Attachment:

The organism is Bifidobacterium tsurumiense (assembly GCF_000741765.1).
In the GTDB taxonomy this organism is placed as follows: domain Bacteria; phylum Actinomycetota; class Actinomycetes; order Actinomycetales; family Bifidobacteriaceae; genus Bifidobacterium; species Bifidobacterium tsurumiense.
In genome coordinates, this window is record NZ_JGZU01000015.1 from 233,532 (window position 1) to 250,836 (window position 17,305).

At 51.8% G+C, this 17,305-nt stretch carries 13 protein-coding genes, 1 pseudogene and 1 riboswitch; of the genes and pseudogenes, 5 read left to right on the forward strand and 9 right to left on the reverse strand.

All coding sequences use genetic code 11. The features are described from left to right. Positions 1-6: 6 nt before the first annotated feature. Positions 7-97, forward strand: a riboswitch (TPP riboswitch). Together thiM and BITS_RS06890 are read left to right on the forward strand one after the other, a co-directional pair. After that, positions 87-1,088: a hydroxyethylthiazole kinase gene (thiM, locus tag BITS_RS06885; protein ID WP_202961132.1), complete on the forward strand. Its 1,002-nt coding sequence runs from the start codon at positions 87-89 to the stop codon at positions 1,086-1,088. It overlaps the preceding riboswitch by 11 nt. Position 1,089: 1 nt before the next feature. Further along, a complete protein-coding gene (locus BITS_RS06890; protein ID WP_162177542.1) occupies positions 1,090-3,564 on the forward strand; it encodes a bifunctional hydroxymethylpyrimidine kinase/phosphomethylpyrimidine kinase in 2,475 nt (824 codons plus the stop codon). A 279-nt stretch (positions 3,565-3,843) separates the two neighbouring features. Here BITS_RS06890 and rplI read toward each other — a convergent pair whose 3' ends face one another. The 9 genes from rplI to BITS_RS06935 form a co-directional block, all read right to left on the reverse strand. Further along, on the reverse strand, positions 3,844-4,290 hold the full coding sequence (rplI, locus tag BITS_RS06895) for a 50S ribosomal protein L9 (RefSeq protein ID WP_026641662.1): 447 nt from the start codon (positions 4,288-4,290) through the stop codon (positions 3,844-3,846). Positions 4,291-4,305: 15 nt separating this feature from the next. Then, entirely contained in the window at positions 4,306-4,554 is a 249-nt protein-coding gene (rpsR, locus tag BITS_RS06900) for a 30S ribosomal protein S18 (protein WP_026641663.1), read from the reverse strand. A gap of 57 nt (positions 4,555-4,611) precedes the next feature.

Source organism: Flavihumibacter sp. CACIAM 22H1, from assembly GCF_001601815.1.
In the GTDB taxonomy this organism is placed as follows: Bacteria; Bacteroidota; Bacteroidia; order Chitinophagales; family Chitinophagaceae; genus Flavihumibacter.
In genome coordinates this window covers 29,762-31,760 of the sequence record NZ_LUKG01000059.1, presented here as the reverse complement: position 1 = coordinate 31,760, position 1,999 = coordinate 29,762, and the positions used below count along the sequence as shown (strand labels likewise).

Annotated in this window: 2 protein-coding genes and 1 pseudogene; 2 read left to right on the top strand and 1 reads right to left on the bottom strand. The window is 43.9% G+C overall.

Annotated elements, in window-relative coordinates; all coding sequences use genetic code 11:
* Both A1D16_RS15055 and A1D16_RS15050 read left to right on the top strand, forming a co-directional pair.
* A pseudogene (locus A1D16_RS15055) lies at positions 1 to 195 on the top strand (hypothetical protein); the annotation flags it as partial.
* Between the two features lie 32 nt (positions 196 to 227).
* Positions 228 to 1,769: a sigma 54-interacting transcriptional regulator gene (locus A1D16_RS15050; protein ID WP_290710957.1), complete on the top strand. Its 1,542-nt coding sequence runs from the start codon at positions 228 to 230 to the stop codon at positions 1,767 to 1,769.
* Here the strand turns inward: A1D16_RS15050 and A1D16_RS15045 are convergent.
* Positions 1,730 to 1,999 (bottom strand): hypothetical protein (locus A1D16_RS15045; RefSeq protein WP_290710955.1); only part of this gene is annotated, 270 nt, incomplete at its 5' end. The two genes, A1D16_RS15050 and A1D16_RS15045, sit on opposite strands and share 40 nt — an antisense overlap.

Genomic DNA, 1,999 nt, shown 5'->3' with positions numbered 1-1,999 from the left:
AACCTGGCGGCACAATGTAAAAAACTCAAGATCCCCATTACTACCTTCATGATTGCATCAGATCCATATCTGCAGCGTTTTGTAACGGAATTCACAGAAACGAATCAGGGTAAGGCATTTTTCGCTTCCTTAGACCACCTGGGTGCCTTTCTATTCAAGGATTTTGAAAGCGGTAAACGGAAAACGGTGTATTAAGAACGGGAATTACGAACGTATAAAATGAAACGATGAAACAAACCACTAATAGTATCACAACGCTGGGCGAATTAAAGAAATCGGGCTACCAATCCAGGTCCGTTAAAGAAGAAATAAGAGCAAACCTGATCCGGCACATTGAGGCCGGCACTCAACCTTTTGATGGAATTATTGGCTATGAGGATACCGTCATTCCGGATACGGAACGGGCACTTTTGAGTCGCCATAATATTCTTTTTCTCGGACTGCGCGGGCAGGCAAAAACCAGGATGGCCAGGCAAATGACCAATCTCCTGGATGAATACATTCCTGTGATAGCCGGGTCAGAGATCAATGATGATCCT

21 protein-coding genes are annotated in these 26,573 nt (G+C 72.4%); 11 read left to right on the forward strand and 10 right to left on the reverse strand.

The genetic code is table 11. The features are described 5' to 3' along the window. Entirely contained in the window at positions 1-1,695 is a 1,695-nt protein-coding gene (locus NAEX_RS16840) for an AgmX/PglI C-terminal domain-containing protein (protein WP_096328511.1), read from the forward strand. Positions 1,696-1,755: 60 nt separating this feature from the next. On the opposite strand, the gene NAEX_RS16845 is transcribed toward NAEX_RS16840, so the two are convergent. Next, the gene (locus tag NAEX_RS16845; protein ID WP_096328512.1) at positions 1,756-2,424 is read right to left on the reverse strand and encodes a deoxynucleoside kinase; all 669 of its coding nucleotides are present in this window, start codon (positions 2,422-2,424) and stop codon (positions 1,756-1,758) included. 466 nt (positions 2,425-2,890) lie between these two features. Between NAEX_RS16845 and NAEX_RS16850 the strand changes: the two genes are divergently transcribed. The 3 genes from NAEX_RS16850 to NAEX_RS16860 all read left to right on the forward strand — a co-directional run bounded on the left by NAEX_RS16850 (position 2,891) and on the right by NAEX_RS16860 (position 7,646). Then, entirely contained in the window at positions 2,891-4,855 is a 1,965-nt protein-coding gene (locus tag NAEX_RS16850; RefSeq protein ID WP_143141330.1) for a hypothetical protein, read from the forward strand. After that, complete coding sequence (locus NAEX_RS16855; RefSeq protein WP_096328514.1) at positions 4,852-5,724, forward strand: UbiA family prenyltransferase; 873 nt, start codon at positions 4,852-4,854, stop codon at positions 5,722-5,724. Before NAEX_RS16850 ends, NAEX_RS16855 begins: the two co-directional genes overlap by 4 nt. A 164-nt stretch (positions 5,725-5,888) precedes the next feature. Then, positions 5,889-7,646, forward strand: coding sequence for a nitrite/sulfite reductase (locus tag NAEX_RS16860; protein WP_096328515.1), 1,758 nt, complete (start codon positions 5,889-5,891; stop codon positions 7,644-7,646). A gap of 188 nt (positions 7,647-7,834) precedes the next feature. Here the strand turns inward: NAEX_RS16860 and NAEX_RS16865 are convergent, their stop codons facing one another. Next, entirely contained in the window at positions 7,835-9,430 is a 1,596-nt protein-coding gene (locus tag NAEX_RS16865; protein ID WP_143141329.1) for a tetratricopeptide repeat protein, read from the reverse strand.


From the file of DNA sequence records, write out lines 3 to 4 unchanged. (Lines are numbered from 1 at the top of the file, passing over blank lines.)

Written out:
In genome coordinates, this window is record NZ_JGZU01000015.1 from 233,532 (window position 1) to 250,836 (window position 17,305).

At 51.8% G+C, this 17,305-nt stretch carries 13 protein-coding genes, 1 pseudogene and 1 riboswitch; of the genes and pseudogenes, 5 read left to right on the forward strand and 9 right to left on the reverse strand.